Riddle: What’s easy to get into and hard to get out of?
Answer: The House Majority budget.
There have been 330 amendments to HB 57 in the House Finance Committee. You read that right: 330!
Here’s the breakdown of those that have passed:
- 0 to REDUCE the budget
- 5 to INCREASE the budget
- 4 are NEUTRAL measures
- $50 million for debt service on school bonds was restored
- $17 million for REAA was added back in
- $70 million was moved from one account (UGF) to another (DGF) to look like a reduction. AKA: fake savings
Representatives Wilson, Thompson, Pruitt and Tilton have made valiant attempts to reduce the size and scope of government.
We are thoroughly disappointed in the House Majority’s unwillingness to join them. Instead, they have voted almost exclusively along caucus lines, and thwarted attempts to reduce the budget. Remember, these are the same people who want to implement an income tax. Apparently, they believe balancing a bloated budget on the backs of Alaskans is an acceptable option. Headlamp disagrees.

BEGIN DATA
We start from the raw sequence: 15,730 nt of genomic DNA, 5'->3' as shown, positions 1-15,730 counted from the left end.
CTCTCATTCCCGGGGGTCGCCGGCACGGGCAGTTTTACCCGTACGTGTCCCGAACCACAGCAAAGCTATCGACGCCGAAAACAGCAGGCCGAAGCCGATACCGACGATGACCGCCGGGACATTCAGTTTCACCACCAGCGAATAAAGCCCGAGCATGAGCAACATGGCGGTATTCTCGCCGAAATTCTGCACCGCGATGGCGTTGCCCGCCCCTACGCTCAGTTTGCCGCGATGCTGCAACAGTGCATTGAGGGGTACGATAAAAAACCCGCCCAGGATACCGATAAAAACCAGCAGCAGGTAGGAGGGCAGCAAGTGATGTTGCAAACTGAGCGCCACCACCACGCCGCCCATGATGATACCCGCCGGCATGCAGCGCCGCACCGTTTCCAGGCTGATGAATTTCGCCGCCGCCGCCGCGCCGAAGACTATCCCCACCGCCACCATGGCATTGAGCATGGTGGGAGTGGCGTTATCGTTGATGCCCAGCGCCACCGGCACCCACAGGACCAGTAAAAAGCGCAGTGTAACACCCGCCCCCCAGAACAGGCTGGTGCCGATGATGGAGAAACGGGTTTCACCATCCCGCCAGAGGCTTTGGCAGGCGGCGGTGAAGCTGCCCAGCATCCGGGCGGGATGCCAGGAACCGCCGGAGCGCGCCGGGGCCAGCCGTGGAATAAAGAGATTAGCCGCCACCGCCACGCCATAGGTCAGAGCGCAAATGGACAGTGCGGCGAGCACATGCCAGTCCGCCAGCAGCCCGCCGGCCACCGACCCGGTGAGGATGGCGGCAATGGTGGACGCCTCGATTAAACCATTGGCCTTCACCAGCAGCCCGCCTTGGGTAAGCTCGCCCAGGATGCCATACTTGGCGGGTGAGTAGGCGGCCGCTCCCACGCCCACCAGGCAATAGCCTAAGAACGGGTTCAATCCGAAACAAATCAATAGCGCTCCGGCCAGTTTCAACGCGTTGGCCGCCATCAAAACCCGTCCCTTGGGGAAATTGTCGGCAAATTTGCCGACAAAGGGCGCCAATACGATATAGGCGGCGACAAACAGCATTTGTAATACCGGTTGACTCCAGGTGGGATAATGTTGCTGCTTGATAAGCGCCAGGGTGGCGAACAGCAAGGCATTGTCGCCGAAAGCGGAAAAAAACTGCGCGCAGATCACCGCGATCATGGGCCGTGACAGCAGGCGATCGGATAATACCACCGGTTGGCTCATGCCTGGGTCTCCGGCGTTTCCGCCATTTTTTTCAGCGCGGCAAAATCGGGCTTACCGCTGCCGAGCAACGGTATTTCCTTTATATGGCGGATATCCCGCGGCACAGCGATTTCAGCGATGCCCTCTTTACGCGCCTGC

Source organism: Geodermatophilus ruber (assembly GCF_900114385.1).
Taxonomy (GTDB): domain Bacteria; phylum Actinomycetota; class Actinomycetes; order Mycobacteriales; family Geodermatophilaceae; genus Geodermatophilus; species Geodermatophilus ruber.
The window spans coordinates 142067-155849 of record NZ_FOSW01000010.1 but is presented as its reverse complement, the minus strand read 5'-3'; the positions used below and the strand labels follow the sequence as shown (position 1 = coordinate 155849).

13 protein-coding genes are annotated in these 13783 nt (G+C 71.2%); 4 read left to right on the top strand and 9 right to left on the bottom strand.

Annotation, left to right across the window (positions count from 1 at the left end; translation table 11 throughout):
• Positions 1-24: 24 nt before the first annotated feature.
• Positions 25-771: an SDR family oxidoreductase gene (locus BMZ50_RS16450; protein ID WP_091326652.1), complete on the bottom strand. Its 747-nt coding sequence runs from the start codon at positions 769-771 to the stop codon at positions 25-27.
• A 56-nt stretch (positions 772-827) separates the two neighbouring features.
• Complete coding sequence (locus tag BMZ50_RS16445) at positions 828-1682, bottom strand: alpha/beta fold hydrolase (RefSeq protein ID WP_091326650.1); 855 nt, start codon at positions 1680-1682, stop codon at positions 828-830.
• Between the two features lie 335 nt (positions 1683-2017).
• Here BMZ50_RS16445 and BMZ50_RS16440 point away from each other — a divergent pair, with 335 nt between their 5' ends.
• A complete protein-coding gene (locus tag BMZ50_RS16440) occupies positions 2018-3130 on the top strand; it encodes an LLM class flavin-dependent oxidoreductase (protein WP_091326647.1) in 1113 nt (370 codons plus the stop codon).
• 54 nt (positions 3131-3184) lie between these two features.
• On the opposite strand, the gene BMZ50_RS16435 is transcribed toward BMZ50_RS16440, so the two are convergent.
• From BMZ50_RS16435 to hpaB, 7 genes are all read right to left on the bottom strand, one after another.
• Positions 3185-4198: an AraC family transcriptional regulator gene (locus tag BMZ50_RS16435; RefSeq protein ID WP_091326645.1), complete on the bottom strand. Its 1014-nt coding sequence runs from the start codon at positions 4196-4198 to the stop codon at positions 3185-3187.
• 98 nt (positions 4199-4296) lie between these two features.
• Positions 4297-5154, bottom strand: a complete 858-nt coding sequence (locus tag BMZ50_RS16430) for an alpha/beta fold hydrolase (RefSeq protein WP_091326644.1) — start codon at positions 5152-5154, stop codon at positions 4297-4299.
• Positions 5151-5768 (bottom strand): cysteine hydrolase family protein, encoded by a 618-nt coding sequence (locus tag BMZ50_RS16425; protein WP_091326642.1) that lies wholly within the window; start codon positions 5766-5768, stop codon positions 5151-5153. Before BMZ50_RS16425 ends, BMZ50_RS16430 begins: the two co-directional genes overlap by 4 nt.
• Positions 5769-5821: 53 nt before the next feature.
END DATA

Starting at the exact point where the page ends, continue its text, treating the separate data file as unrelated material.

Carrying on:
The Majority continues to lament the supposed reductions in department budgets in recent years, failing to recognize that a large portion of Alaskans believe the size of government was so out of control that we still have not shrunk our budget to acceptable and sustainable levels, and for good reason.
According to CommonWealth North’s 2017 report on The State’s Operating Budget, two years ago, the state’s general fund spending was $7 billion (includes UGF and DGF funds). In FY 17, the state’s budget was $5.4 billion. $1.6 billion (22%) has been cut. HOWEVER, of those cuts $636 million came from the capital budget, and $595 million was from the state’s failure to pay oil and gas tax credits. Spending on formula programs like Medicaid and K-12 education (the two largest expenses in the state) has been cut $211 million, while agency operations is down only 8% (a cut of $217 million).
Fundamental reforms to the daily operations of state government have simply not occurred. HB 57 does nothing to help in such reforms, and in fact it pushes the budget back on the path toward growth.
This earns HB 57 its second week in a row as our Bad Bill of The Week.
*These numbers related to amendments were accurate as of Thursday afternoon.